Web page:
“We need to get some PFP involved -- just some change in direction, fielding the position,” Farrell said on Kimbrel. “But in terms of amount of time missed, and that fact that he’s able to as get aggressive right now in long toss. I would think it would be on the shorter end of appearances if it’s even more than one. He feels very good. If he wasn’t making the ultimate decision medically [he’d] probably say ‘Give me the ball tonight.’ That’s how good he feels -- that’s encouraging.”


Saturday's Red Sox-Twins lineups: Betts out with knee soreness


Saturday's Red Sox-Twins lineups: Betts out with knee soreness

Mookie Betts is out of the lineup Saturday after leaving the game Friday night with knee soreness and Brock Holt moves into the leadoff spot for the Red Sox in Game 3 of their four-game series with the Minnesota Twins at Fenway Park.

Manager John Farrell said Betts is day-to-day after the right fielder left the Red Sox' 2-1 loss in the fifth inning with pain in his right knee. There is swelling, but an MRI showed no structural damage.Michael Martinez will start in right on Saturday night. Betts had started in 93 of Boston's 94 games this season.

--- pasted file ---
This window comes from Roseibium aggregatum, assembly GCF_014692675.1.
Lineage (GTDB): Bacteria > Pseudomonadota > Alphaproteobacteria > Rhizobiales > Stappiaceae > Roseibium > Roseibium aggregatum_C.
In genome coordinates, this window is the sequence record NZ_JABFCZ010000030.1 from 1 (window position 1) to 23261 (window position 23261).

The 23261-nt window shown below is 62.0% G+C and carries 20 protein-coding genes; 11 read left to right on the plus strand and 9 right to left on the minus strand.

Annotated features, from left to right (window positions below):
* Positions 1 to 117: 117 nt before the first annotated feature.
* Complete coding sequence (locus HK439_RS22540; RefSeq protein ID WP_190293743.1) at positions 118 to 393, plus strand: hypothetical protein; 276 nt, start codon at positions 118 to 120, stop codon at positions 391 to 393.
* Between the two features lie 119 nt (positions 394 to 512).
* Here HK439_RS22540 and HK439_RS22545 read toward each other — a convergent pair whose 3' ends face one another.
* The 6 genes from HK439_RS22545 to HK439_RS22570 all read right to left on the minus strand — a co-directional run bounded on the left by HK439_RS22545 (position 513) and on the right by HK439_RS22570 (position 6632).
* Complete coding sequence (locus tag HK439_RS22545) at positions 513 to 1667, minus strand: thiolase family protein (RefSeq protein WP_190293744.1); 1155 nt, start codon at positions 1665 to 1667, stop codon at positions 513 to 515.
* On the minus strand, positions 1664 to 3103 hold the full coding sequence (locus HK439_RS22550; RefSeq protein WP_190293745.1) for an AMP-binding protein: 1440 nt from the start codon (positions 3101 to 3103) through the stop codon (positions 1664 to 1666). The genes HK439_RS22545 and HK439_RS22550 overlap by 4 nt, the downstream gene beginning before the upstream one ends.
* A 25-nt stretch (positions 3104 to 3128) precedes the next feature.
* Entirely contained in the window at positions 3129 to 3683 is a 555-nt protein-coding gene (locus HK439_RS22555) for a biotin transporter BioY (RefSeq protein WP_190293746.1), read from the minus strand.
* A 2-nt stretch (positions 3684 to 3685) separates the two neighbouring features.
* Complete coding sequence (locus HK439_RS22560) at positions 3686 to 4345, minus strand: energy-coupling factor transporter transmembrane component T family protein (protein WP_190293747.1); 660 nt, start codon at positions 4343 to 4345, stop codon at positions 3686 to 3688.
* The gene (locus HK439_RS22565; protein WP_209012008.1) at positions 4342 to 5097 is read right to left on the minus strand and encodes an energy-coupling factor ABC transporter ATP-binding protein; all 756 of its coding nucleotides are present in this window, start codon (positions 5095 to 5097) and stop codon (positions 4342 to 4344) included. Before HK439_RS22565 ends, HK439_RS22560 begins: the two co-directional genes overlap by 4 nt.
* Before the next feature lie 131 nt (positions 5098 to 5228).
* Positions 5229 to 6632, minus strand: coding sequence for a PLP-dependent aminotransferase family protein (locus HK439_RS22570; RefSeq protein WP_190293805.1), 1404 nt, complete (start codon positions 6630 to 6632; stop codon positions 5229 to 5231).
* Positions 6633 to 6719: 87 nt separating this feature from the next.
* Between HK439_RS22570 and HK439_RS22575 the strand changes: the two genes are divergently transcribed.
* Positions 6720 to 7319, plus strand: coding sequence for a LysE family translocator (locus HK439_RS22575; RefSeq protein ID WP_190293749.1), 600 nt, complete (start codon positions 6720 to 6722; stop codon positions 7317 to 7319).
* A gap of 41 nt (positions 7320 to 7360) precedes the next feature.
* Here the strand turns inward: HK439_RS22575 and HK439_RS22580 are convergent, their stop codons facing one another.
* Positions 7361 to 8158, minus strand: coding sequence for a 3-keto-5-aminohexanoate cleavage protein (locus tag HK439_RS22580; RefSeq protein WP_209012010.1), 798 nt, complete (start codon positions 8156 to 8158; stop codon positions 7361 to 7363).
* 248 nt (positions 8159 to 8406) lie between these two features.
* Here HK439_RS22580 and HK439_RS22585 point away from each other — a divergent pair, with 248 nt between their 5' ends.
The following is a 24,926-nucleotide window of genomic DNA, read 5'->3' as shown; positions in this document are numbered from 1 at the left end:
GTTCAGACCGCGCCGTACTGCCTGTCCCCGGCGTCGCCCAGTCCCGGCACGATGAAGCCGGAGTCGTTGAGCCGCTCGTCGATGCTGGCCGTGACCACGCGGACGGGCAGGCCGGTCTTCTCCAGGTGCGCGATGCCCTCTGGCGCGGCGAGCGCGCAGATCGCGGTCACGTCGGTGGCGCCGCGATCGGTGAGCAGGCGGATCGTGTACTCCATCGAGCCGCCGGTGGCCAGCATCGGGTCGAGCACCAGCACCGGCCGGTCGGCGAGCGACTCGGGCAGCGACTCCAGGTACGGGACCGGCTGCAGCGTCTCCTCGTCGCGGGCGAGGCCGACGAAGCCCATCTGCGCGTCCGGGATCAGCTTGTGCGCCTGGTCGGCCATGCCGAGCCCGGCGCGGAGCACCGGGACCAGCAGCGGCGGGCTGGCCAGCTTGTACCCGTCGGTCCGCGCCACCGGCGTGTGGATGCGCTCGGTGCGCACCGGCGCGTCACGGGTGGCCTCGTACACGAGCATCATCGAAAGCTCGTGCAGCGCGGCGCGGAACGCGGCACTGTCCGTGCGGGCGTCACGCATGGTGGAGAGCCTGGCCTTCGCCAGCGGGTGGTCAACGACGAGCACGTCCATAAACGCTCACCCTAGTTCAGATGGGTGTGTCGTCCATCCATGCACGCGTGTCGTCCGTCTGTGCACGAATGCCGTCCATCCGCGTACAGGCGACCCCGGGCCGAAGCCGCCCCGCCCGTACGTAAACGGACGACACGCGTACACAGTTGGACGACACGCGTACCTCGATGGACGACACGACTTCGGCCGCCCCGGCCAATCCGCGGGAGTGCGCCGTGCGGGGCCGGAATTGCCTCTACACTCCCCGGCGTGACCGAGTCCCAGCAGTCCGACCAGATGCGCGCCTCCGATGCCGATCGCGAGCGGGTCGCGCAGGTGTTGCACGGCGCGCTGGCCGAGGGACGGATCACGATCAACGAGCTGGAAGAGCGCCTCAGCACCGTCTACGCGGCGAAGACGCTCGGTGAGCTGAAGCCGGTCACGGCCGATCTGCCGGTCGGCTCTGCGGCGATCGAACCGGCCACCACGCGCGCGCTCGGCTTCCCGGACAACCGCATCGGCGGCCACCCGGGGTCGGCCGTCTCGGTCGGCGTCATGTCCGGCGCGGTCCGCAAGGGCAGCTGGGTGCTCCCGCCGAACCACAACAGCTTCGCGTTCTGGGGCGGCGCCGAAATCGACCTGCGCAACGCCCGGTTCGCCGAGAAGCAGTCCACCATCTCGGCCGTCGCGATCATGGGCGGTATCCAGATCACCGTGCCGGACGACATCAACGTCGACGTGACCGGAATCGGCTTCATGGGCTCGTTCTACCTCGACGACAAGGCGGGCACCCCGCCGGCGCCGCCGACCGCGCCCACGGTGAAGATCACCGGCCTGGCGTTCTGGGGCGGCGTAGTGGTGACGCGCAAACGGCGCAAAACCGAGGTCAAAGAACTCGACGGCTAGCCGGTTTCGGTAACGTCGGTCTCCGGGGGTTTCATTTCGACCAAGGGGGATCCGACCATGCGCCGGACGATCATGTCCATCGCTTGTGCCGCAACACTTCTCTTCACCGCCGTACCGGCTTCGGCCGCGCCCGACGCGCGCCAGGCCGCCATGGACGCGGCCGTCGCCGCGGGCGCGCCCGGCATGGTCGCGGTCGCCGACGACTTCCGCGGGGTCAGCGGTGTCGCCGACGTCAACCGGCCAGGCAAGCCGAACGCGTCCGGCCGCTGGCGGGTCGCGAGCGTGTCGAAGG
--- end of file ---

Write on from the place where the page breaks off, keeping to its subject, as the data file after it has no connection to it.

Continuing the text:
Aaron Hill gets the start at third base for the Red Sox in place of Travis Shaw.  

Left-hander David Price (9-7, 4.36 ERA) makes his second start of the second half for the Red Sox. Price took the loss in a 3-1 defeat against the Yankees on Sunday night, allowing 11 hits and three runs in 5 2/3 innnigs. 

Right-hander Ricky Nolasco (4-8, 5.02) is on the mound for the Twins.

The lineups:

Eduardo Nunez SS
Robbie Grossman DH
Miguel Sano 3B
Brian Dozier 2B
Max Kepler RF
Kennys Vargas 1B
Eddie Rosario LF
Kurt Suzuki C
Ricky Nolasco RHP

Brock Holt LF
Dustin Pedroia 2B
Xander Bogaerts SS
David Ortiz DH
Hanley Ramirez 1B
Jackie Bradley Jr. CF
Aaron Hill 3B
Sandy Leon C
Michael Martinez RF
David Price LHP